Art truly has the power to heal. That was the message behind a moving dedication ceremony held last month in the Cancer Center Hope & Healing Room at St. Luke’s Anderson Campus in Bethlehem Township.
The ceremony was held to celebrate the donation of several “art carts” in honor of Erica Curtis, a cancer center patient who found comfort during her treatment at St. Luke’s by creating jewelry from materials in the carts.
Curtis died at age 40 in 2018 after a courageous two-year battle with cancer, and her parents were on hand to help unveil one of the new art carts they donated.
Curtis’ father, Neil, said he remembers his daughter for her honesty, integrity and creativity.
“Having her art cart put into service at three of St. Luke’s Hospital’s locations seems very fitting,” he said. “I can see her smile now, knowing she is somewhere, knowing she is helping others in need.”
Kristen Ward, coordinator of the hospital’s Healing Arts program, has been an art teacher for 36 years and an artist-in-residence at St. Luke’s since September.
The benefits of engaging in artistic activity for patients go well beyond the actual making of the art, she said.
“I think what the patients get overall is a wonderful distraction,” Ward said. “You have a patient who is sitting there hooked up to medication and they expect to be miserable all day.”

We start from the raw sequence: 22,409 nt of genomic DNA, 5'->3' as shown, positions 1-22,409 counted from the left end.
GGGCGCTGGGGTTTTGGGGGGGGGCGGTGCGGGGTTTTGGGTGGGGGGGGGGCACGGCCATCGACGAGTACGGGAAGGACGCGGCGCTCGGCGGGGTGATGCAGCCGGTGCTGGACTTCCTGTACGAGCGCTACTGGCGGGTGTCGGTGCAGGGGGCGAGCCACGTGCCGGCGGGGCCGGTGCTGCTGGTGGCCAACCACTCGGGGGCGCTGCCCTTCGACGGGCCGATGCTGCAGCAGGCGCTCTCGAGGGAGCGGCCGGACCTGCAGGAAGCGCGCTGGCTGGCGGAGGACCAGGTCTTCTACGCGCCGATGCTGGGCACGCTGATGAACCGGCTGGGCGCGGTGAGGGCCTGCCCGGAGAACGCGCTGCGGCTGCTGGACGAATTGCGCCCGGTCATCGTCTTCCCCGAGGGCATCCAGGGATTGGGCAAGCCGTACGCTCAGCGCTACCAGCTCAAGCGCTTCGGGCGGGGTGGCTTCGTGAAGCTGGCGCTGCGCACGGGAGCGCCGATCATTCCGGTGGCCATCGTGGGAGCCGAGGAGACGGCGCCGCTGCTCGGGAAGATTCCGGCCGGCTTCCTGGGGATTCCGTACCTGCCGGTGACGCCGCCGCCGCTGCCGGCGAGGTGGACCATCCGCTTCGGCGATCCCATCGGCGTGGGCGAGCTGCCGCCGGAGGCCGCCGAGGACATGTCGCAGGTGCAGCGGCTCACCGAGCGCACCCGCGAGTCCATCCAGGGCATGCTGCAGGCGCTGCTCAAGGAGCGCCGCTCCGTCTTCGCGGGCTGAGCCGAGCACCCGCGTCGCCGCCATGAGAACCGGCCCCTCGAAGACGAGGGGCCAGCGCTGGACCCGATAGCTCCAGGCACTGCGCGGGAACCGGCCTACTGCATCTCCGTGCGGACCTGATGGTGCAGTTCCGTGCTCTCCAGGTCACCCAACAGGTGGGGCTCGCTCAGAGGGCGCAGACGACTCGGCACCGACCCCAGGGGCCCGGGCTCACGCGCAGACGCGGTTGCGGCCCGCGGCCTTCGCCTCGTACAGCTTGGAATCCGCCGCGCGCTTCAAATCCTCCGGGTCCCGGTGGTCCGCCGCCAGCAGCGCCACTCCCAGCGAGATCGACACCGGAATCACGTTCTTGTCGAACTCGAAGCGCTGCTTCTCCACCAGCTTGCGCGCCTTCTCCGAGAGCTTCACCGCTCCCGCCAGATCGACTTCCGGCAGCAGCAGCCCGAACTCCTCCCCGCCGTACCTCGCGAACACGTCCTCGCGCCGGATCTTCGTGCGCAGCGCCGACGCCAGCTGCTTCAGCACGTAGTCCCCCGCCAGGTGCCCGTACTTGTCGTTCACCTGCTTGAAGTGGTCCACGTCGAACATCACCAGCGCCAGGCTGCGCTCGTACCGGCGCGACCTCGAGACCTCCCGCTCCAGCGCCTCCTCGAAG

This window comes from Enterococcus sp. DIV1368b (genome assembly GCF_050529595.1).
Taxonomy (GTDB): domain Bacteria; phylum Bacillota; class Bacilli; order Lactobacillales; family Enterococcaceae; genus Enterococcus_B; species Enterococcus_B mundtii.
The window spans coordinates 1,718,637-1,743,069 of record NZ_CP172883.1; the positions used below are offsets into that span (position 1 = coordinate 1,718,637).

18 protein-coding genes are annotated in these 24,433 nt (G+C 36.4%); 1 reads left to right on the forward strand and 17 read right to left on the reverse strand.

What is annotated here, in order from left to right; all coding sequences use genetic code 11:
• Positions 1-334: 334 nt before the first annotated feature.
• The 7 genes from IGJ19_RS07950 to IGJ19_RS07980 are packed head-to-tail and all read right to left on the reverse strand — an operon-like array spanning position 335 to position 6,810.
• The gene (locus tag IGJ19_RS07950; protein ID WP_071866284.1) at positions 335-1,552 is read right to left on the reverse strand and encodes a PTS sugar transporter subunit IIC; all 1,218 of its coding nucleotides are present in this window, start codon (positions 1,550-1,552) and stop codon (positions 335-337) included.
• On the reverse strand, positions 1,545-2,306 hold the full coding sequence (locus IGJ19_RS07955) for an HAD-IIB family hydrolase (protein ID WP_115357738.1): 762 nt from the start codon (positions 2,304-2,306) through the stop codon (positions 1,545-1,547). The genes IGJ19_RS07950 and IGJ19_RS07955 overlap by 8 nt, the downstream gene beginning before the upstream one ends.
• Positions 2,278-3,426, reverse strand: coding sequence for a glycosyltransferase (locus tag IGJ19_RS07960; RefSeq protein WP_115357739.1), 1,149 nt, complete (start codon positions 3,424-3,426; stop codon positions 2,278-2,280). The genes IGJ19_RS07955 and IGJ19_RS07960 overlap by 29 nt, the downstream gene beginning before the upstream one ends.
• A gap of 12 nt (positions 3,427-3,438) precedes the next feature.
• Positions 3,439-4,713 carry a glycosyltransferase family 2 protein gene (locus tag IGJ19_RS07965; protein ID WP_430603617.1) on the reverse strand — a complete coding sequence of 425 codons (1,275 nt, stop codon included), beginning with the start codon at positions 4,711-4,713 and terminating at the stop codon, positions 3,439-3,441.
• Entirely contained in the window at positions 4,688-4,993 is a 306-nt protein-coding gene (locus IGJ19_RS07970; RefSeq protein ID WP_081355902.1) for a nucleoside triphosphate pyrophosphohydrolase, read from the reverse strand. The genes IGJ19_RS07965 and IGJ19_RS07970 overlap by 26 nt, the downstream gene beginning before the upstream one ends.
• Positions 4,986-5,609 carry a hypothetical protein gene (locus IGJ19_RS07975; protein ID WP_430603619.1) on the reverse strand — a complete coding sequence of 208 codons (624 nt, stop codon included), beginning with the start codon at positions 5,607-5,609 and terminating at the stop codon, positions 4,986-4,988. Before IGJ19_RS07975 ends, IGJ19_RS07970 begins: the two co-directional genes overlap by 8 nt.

The creative process, whether it involves sketching something simple or admiring a piece of art or talking about art, can help transport patients outside themselves and lower stress and anxiety, she said, noting that “the healing arts program (at St. Luke’s) has become part of treating the whole person: mind, body and spirit.”
“We are currently looking to expand our program with volunteers,” Ward added.
Someone who’s benefited from the program that meant so much to Curtis is George Young, a 50-year-old longshoreman and volunteer firefighter from Franklin Township, N.J., who had never considered creating art or wearing jewelry before he became a St. Luke’s oncology patient.
These days, when people comment on the iridescent blue pendant he wears on a leather cord around his neck, Young said he’s proud to tell them, “I had cancer and I made it while I was getting chemo at St. Luke’s.”
Initially reluctant to make the pendant, he recalled that when he got it back after it was fired in a kiln, he was amazed by how good it looked. Then he made two more.
Young’s glass pendant was a project suggested by Lee Riley, MD, St. Luke’s Medical Director of Oncology Clinical Integration, who is also a glass artist.
The patients design small pendants out of scraps of dichroic glass donated by Riley, who later fires them in his basement kiln. Dichroic glass is a shimmery, reflective glass that changes colors in certain light.
“People say, ‘I can’t draw’ or ‘I can’t paint,’ but they can pick out colors of glass they like and put them together in an abstract way,” Riley said.
“I think there’s a basic human need to express oneself, to tell one’s story,” he said. “The program helps patients express themselves in a visual way.”
“Honestly, I’ll be wearing this for the rest of my life,” Young said of his pendant.
Hearing that is something which doubtless would have made Erica Curtis smile.
“She would be so happy,” said her mother, Lyndell Curtis, of the donation.